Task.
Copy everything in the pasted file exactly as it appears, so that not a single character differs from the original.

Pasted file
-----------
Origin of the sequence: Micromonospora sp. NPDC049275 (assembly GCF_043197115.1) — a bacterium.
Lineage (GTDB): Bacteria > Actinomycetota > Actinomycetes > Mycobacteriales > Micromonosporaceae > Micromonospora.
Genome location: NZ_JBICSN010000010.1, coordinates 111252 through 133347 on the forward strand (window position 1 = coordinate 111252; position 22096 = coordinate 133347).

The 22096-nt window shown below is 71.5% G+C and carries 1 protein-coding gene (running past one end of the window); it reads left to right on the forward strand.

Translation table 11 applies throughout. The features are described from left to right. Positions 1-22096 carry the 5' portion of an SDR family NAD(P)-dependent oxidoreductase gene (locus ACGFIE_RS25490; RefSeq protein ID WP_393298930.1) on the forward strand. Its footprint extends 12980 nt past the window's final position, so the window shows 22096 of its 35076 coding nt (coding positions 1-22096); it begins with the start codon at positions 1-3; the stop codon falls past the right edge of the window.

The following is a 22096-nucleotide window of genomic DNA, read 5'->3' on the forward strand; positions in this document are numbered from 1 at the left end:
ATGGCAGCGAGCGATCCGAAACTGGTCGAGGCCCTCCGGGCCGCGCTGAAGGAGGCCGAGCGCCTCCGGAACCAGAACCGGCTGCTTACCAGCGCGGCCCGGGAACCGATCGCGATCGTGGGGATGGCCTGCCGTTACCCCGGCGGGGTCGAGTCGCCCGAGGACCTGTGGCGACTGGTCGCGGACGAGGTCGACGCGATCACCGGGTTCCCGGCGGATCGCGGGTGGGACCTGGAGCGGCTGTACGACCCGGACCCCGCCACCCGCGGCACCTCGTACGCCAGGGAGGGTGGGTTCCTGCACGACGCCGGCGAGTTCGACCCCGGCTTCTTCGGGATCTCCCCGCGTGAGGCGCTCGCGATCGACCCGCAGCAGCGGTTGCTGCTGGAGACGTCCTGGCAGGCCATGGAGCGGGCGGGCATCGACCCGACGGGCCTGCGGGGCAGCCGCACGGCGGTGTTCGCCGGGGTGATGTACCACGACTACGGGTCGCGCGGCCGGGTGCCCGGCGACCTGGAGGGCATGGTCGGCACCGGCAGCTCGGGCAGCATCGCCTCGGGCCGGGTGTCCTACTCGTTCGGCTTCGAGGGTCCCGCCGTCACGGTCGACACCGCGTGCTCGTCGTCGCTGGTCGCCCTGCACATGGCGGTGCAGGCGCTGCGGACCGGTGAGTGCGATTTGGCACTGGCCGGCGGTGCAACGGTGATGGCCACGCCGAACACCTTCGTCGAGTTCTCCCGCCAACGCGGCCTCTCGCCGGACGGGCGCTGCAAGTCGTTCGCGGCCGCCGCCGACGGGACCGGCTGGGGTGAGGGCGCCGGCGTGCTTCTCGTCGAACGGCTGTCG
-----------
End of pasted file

Origin of the sequence: Micromonospora sp. NPDC049275 (assembly GCF_043197115.1) — a bacterium.
Lineage (GTDB): Bacteria > Actinomycetota > Actinomycetes > Mycobacteriales > Micromonosporaceae > Micromonospora.
Genome location: NZ_JBICSN010000010.1, coordinates 111252 through 133347 on the forward strand (window position 1 = coordinate 111252; position 22096 = coordinate 133347).

The 22096-nt window shown below is 71.5% G+C and carries 1 protein-coding gene (running past one end of the window); it reads left to right on the forward strand.

Translation table 11 applies throughout. The features are described from left to right. Positions 1-22096 carry the 5' portion of an SDR family NAD(P)-dependent oxidoreductase gene (locus ACGFIE_RS25490; RefSeq protein ID WP_393298930.1) on the forward strand. Its footprint extends 12980 nt past the window's final position, so the window shows 22096 of its 35076 coding nt (coding positions 1-22096); it begins with the start codon at positions 1-3; the stop codon falls past the right edge of the window.

The following is a 22096-nucleotide window of genomic DNA, read 5'->3' on the forward strand; positions in this document are numbered from 1 at the left end:
ATGGCAGCGAGCGATCCGAAACTGGTCGAGGCCCTCCGGGCCGCGCTGAAGGAGGCCGAGCGCCTCCGGAACCAGAACCGGCTGCTTACCAGCGCGGCCCGGGAACCGATCGCGATCGTGGGGATGGCCTGCCGTTACCCCGGCGGGGTCGAGTCGCCCGAGGACCTGTGGCGACTGGTCGCGGACGAGGTCGACGCGATCACCGGGTTCCCGGCGGATCGCGGGTGGGACCTGGAGCGGCTGTACGACCCGGACCCCGCCACCCGCGGCACCTCGTACGCCAGGGAGGGTGGGTTCCTGCACGACGCCGGCGAGTTCGACCCCGGCTTCTTCGGGATCTCCCCGCGTGAGGCGCTCGCGATCGACCCGCAGCAGCGGTTGCTGCTGGAGACGTCCTGGCAGGCCATGGAGCGGGCGGGCATCGACCCGACGGGCCTGCGGGGCAGCCGCACGGCGGTGTTCGCCGGGGTGATGTACCACGACTACGGGTCGCGCGGCCGGGTGCCCGGCGACCTGGAGGGCATGGTCGGCACCGGCAGCTCGGGCAGCATCGCCTCGGGCCGGGTGTCCTACTCGTTCGGCTTCGAGGGTCCCGCCGTCACGGTCGACACCGCGTGCTCGTCGTCGCTGGTCGCCCTGCACATGGCGGTGCAGGCGCTGCGGACCGGTGAGTGCGATTTGGCACTGGCCGGCGGTGCAACGGTGATGGCCACGCCGAACACCTTCGTCGAGTTCTCCCGCCAACGCGGCCTCTCGCCGGACGGGCGCTGCAAGTCGTTCGCGGCCGCCGCCGACGGGACCGGCTGGGGTGAGGGCGCCGGCGTGCTTCTCGTCGAACGGCTGTCG